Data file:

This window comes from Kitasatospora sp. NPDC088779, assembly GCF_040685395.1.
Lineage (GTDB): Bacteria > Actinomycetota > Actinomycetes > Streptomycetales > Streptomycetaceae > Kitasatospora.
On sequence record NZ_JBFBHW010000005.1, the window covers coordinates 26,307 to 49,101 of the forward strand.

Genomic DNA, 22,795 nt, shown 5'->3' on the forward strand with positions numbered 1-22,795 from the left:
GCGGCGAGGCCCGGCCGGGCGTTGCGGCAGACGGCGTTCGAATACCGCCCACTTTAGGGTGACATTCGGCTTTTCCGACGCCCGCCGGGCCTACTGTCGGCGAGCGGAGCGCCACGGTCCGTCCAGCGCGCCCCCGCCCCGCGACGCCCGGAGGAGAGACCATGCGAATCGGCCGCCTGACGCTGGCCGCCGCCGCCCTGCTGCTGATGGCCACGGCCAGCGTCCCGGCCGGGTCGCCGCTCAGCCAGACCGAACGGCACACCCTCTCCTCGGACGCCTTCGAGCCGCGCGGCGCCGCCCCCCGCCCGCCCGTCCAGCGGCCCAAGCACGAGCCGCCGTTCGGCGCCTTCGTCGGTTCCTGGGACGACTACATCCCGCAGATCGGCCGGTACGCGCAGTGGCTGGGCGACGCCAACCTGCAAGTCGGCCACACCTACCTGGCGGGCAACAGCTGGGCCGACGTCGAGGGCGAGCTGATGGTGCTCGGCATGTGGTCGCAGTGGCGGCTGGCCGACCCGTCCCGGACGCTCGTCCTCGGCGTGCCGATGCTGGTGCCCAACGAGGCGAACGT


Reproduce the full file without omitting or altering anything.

This window comes from Kitasatospora sp. NPDC088779, assembly GCF_040685395.1.
Lineage (GTDB): Bacteria > Actinomycetota > Actinomycetes > Streptomycetales > Streptomycetaceae > Kitasatospora.
On sequence record NZ_JBFBHW010000005.1, the window covers coordinates 26,307 to 49,101 of the forward strand.

Genomic DNA, 22,795 nt, shown 5'->3' on the forward strand with positions numbered 1-22,795 from the left:
GCGGCGAGGCCCGGCCGGGCGTTGCGGCAGACGGCGTTCGAATACCGCCCACTTTAGGGTGACATTCGGCTTTTCCGACGCCCGCCGGGCCTACTGTCGGCGAGCGGAGCGCCACGGTCCGTCCAGCGCGCCCCCGCCCCGCGACGCCCGGAGGAGAGACCATGCGAATCGGCCGCCTGACGCTGGCCGCCGCCGCCCTGCTGCTGATGGCCACGGCCAGCGTCCCGGCCGGGTCGCCGCTCAGCCAGACCGAACGGCACACCCTCTCCTCGGACGCCTTCGAGCCGCGCGGCGCCGCCCCCCGCCCGCCCGTCCAGCGGCCCAAGCACGAGCCGCCGTTCGGCGCCTTCGTCGGTTCCTGGGACGACTACATCCCGCAGATCGGCCGGTACGCGCAGTGGCTGGGCGACGCCAACCTGCAAGTCGGCCACACCTACCTGGCGGGCAACAGCTGGGCCGACGTCGAGGGCGAGCTGATGGTGCTCGGCATGTGGTCGCAGTGGCGGCTGGCCGACCCGTCCCGGACGCTCGTCCTCGGCGTGCCGATGCTGGTGCCCAACGAGGCGAACGT